In corporate offices and Zoom meetings across the globe, leadership teams are strategizing how to build employee trust.

Are these leaders all having a breakthrough in empathy for their team simultaneously? Unlikely. The truth is, they’ve learned the secret I will let you in on: employee trust is vital for corporate success.

The best companies cultivate employee trust. The Great Place to Work Institute partners with Fortune annually to determine the “100 Best Companies to Work For.” Can you guess what makes up two-thirds of the criteria? Trust.

High-trust companies deliver higher profits. The top 100 companies that rank highest in this trust-based ranking system beat the average annualized returns of the S&P 500 by a factor of three.

So, let’s talk about it. Why does workplace trust impact profits? What is the current state of employee trust? And how can businesses increase employee trust in leadership? Stick with me, and I’ll cover all that and more.

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Top companies know employee trust is vital

“Trust is not a soft, social virtue — It’s truly a hard, economic driver for every organization.” - Stephen Covey

Employee trust isn’t a “worry-about-it-later” perk of a highly evolved organization. It’s a requirement.

Most leaders know this and worry about how a lack of trust in leadership can impact their team. In 2016, a global CEO survey found that 55% of CEOs believe a lack of trust threatens their organization’s growth.

Research shows that trust between leadership and employees is the most critical element of the best workplaces. And, as we’ve already learned, these high-trust organizations make more money than their competitors.

Employee trust impacts your bottom line

This Harvard Business Review leadership study found that high-trust businesses are over twice as likely to be high-performing revenue organizations than low-trust companies.

Trusted companies outperform their peers by 400%.

But it’s not just revenue and annualized returns that show employee trust matters. Scientists have conducted studies that prove employee trust leads to more collaboration and a more profitable business.

Paul J. Zak, the author of Trust Factor: The Science of High-Performance Companies, examined the neuroscience of workplace trust over two decades to arrive at this crucial finding. Confidence in co-workers increases the production of oxytocin, making work more enjoyable. Moreover, these teams were more productive overall than those in lower-trust organizations.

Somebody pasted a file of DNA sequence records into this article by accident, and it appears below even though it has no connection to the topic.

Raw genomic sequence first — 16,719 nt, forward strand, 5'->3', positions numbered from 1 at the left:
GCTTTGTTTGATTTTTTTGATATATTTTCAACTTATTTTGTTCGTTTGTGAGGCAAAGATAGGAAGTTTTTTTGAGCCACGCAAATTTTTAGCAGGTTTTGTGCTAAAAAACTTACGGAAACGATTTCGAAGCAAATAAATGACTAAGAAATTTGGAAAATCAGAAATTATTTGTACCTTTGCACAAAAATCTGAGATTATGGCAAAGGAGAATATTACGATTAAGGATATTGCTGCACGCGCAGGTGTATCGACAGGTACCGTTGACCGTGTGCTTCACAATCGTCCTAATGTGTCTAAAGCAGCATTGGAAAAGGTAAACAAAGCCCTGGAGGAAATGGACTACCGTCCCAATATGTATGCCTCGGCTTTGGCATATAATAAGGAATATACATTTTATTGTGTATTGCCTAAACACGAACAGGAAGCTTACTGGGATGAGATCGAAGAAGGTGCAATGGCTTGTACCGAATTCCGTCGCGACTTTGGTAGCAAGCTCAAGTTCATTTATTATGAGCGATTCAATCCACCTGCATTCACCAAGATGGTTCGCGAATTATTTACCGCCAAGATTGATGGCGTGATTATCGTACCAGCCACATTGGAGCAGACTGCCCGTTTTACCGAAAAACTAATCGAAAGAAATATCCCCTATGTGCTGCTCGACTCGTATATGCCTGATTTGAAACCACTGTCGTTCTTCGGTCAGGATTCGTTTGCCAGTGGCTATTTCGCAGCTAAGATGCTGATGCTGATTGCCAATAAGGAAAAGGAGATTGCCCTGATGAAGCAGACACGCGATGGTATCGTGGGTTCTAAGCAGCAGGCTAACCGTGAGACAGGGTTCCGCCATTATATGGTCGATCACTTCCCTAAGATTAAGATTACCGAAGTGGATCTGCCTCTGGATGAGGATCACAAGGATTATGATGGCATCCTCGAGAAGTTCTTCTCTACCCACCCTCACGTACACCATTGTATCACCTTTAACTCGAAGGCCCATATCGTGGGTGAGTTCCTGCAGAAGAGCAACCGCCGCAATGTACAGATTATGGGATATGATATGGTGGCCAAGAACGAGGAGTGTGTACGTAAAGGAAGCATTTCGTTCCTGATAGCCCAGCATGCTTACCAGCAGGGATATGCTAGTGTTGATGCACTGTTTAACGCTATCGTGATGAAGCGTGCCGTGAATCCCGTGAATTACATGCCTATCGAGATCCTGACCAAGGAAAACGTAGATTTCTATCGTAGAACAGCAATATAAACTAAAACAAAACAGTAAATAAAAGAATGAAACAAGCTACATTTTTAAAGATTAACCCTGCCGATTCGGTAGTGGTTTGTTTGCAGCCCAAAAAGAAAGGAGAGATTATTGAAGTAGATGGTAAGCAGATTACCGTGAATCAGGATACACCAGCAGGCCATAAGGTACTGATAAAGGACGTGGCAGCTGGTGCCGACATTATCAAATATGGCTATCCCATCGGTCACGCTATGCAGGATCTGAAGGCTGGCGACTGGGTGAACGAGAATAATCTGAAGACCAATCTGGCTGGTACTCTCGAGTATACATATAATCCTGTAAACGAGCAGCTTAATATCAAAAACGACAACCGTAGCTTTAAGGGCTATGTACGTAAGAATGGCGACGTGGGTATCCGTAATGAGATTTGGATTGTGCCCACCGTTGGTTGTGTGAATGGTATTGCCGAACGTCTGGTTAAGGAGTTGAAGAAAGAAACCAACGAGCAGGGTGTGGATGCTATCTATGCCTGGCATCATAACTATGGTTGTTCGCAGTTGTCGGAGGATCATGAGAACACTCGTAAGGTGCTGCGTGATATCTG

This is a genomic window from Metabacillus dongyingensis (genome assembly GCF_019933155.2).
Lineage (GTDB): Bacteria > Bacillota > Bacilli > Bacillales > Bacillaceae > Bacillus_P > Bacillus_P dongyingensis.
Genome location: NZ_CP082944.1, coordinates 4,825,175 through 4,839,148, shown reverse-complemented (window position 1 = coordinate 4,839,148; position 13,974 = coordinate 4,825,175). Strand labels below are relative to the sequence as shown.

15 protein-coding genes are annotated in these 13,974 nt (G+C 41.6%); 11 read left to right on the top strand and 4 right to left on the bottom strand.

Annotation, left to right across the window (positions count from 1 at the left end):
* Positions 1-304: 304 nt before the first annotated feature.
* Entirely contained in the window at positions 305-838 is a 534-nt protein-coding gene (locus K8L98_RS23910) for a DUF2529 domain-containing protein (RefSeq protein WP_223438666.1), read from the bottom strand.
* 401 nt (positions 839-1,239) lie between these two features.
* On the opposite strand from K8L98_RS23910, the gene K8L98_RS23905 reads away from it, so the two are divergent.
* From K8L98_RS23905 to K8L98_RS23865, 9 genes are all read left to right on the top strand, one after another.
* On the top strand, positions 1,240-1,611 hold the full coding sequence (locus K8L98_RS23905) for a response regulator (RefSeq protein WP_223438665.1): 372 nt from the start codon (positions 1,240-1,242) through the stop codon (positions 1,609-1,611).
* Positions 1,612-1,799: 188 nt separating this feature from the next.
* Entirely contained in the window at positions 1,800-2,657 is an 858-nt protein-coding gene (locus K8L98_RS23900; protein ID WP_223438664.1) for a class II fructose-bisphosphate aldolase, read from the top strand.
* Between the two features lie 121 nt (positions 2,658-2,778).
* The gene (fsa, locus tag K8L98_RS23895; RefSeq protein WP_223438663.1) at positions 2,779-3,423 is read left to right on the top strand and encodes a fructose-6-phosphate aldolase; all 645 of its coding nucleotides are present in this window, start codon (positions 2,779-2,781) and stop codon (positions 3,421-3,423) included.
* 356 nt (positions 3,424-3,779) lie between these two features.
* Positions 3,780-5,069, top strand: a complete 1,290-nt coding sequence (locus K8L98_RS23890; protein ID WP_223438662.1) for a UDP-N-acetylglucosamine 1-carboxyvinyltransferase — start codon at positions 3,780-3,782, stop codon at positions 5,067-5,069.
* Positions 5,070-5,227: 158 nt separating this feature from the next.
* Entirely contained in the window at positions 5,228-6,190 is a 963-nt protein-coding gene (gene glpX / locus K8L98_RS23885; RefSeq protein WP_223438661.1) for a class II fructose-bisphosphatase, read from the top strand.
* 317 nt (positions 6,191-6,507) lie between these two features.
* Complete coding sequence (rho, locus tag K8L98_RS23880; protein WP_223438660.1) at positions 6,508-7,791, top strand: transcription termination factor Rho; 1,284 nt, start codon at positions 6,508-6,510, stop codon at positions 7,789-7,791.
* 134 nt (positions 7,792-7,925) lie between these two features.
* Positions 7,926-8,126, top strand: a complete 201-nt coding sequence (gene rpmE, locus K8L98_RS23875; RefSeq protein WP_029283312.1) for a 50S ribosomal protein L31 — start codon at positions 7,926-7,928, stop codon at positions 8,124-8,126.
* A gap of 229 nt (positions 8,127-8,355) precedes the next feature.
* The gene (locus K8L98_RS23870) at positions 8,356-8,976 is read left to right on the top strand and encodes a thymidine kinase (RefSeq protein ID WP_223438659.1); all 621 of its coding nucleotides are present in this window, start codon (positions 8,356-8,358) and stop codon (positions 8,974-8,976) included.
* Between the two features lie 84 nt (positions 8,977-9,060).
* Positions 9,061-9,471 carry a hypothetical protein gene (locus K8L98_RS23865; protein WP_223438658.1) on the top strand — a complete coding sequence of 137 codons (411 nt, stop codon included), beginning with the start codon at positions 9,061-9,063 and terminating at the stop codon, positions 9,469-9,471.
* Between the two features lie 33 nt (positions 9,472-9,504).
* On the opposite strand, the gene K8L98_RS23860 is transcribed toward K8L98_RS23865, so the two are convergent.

Why employee trust boosts revenue 

Why employee trust boosts revenue

The current state of employee trust

So, how are businesses performing on this widely agreed-upon pillar of success? Upon closer inspection, they’re not nailing it.

According to Forbes, 83% of employees surveyed expressed confidence in their HR department. But, concerningly, two-thirds of those employees said they wouldn’t document issues with HR because they felt HR wouldn’t address the problem.

This data is troubling, knowing how vital a high-trust culture is in a post-pandemic workplace. The past few years have been weird, to put it mildly, and employees are on edge from the unpredictable work environment and the uncertain economic future.

Employee trust in remote and hybrid teams

While trust is necessary for any business to perform well, remote and hybrid teams will barely function without it.

Hybrid team members report the highest levels of burnout, so managers need to work harder than ever to create a strong sense of trust and transparency in the modern workforce.

We love remote work here at Hubstaff, but we know there are pain points teams need to navigate while working from home.

For one, managers are still working to create a healthy leadership style for their remote and hybrid teams. In a remote work environment, teams need a shared understanding of how trust works with their managers and co-workers.

However, there is a lot of hope. Increased research into employee trust has led us to clear findings and instructions on building trust in the workplace.

How to build employee trust

Hubstaff has been championing employee trust for years. But with rapidly increasing studies showing that employee trust is skyrocketing profitability, leaders are racing to join the fight for employee trust.

We’ve already covered this topic and won’t bore you with a long answer. Instead, here are three quick and actionable steps leaders can take to cultivate a culture of trust based on recent research by Ohio State University

  1. Admit when you are wrong.
  2. Appreciate and value team members.
  3. Be open to learning.

These three simple steps all narrow down to one key element: humility. 

Take it from study co-author Roger Goddard, professor of educational studies at The Ohio State University, “A little humility on the part of leaders goes a long way in helping groups be more productive and collaborative.” 

The takeaway: Employee happiness is the key to boosting profits

The key thing I took away from my research, and I hope you take from this information, is that employee happiness is vital to corporate success. 

Why? Because studies show that employee happiness equals increased profits again and again. Happy employees stay with a company longer, work harder, and are more creative, resulting in higher profits. 

All scientific studies and corporate metrics supporting the importance of building employee trust point to one thing. The best thing you can do as a leader is invest in your employees: their happiness, trust in leadership, and ability to work creatively and collaboratively.

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Category: Workforce Management